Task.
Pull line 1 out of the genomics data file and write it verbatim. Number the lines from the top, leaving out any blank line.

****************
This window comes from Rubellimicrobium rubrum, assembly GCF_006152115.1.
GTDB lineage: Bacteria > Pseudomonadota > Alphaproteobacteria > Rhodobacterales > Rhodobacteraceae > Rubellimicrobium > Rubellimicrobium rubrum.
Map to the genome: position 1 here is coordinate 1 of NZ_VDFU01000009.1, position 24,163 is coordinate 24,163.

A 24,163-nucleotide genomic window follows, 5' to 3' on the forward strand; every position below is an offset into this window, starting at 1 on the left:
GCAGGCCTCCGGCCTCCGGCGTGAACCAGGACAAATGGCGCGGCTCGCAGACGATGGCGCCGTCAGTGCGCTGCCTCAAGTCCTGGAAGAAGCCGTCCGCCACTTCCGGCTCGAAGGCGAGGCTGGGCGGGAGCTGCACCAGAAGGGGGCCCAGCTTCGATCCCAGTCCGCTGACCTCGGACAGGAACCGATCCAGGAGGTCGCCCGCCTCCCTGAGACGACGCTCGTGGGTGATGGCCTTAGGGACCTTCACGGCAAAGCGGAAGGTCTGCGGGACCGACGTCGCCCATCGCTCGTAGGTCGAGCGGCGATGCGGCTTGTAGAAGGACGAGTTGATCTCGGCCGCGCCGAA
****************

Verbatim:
This window comes from Rubellimicrobium rubrum, assembly GCF_006152115.1.